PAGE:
EXEGETICAL (ORIGINAL LANGUAGES)From the prohibition of moral uncleanness exhibiting itself in the form of incest and licentiousness, the legislator proceeds to a series of laws and commandments against other kinds of immorality, inculcating piety, righteousness, and kindness. Chapter 19 may be regarded as an extension of the previous chapter in this direction, after which the subject of chapter 18, is again taken up in chapter 20. The precepts now given are not arranged systematically, though, as Keil has remarked, "while grouped together rather according to a loose association of ideas than according to any logical arrangement, they are all linked together by the common purpose expressed in the words, Ye shall be holy: for I the Lord your God am holy.' " They begin by inculcating (in verses 3, 4) duties which fall under the heads of
(1) the fifth commandment of the Decalogue,
(2) the fourth,
(3) the first,
(4) the second.
These four laws are, in their positive aspects,
(1) the religious law of social order, on which a commonwealth rests;
(2) the law of positive obedience to God's command because it is his command;
(3) the law of piety towards the invisible Lord;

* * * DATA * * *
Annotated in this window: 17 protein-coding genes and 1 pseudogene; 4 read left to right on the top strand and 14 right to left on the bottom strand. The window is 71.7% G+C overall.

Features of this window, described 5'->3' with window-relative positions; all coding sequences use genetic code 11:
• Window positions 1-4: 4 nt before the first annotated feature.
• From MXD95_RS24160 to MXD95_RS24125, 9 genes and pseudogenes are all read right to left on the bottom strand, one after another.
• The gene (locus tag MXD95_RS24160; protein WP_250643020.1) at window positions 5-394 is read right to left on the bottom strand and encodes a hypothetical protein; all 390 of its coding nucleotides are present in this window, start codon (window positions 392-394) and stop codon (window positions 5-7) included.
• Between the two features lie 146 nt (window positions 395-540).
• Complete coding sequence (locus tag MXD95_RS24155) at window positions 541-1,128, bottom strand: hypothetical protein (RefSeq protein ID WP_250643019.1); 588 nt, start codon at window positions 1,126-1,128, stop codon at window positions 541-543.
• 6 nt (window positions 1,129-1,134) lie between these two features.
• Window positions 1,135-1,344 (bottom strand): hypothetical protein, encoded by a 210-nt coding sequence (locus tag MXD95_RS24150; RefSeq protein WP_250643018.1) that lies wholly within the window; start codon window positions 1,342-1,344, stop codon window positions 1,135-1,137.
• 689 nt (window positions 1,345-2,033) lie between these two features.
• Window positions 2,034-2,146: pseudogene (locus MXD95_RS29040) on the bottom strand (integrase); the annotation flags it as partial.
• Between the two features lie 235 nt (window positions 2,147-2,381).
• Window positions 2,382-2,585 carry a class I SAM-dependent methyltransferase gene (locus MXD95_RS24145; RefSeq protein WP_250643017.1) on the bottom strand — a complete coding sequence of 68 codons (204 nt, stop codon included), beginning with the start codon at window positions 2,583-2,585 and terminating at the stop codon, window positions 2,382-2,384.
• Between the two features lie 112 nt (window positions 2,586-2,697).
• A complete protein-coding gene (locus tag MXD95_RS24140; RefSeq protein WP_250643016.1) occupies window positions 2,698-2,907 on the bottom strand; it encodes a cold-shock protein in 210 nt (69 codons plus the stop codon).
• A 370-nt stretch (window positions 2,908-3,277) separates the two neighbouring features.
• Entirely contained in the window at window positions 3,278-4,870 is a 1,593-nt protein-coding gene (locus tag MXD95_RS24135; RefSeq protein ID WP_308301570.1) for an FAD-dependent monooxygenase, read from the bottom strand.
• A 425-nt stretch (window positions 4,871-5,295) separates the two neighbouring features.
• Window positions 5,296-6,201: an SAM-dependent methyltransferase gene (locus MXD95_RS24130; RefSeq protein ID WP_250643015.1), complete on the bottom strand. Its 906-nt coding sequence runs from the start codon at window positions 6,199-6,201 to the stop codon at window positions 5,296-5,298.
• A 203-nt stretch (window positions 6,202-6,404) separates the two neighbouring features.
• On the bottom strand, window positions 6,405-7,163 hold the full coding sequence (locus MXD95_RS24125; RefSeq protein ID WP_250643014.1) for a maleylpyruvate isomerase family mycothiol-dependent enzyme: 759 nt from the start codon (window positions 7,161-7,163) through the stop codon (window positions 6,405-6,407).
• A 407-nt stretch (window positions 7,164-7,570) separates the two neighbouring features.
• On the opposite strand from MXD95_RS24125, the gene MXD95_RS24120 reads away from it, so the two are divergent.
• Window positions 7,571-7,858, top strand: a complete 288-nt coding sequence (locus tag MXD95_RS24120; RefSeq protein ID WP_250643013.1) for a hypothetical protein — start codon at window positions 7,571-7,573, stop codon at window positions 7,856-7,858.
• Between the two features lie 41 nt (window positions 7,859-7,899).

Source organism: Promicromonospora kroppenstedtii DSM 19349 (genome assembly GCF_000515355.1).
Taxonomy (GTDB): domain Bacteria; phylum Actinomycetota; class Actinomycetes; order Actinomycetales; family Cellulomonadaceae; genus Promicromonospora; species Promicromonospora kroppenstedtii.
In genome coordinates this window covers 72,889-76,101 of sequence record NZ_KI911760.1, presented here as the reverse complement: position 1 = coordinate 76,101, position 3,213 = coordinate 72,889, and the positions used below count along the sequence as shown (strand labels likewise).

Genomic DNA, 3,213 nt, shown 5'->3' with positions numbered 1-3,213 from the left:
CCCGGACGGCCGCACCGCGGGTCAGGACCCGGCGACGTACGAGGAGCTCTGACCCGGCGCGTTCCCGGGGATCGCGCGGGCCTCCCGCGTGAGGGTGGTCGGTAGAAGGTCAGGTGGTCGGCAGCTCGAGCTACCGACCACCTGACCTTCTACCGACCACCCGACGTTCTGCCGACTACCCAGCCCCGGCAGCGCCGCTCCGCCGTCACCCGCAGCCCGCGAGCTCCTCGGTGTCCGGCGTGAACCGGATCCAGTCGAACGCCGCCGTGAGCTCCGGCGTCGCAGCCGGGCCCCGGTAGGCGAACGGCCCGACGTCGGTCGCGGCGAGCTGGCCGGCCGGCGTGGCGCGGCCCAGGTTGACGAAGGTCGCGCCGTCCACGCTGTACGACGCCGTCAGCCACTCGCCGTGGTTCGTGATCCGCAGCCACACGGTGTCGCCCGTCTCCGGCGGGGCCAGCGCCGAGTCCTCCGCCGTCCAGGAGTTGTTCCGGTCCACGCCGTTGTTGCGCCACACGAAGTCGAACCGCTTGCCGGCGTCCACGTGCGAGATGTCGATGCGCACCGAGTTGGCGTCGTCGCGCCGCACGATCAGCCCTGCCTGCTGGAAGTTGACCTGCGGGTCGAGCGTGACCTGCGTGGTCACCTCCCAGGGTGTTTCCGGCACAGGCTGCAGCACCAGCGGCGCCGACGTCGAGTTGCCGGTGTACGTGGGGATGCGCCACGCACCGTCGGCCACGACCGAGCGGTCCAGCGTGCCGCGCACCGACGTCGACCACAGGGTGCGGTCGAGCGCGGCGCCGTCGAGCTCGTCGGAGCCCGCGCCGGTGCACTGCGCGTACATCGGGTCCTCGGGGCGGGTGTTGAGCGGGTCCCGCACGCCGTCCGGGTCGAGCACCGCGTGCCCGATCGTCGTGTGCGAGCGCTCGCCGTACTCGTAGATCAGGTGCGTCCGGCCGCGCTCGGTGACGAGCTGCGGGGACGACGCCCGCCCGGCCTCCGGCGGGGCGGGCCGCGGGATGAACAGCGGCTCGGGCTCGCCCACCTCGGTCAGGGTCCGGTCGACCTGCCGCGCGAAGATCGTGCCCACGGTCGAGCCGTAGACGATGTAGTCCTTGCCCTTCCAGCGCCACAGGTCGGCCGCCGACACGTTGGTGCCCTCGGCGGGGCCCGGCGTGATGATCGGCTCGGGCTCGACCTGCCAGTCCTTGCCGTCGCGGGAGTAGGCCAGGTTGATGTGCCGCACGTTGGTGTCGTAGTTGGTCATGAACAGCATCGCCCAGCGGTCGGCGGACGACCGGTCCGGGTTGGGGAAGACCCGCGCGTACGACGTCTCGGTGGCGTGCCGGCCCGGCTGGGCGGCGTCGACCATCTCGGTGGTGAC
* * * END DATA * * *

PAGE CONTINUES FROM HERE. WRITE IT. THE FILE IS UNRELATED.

(4) the law of faith, which trusts him without requiring risible emblems or pictures of him. In verses 11, 14, 16, 35, 36, obedience is inculcated to the eighth and the ninth commandments, which are the laws of honesty and of truthfulness; in verse 12 to the third commandment, which is the law of reverence; in verses 17, 18, 33, 34, to the sixth commandment, which is the law of love; in verses 20, 29, to the seventh commandment, which is the law of purity; in verses 9, 10, 13, the spirit of covetousness is prohibited, as forbidden in the tenth commandment, which is the law of charity. Thus this chapter may in a way be regarded as the Old Testament counterpart of the Sermon on the Mount, inasmuch as it lays down the laws of conduct, as the latter lays down the principles of action, in as comprehensive though not in so systematic a manner as the ten commandments. Leviticus 18:25) and קאה (Leviticus 18:28) are prophetic (cf. Leviticus 20:22-23), and the expression is poetical. The land is personified as a living creature, which violently rejects food that it dislikes. "Hoc enim tropo vult significare Scriptura enormitatem criminum, quod scilicet ipsae creaturae irrationales suo creatori semper obedientes et pro illo pugnantes detestentur peccatores tales eosque terra quasi evomat, cum illi expelluntur ab ea" (C. a Lap.).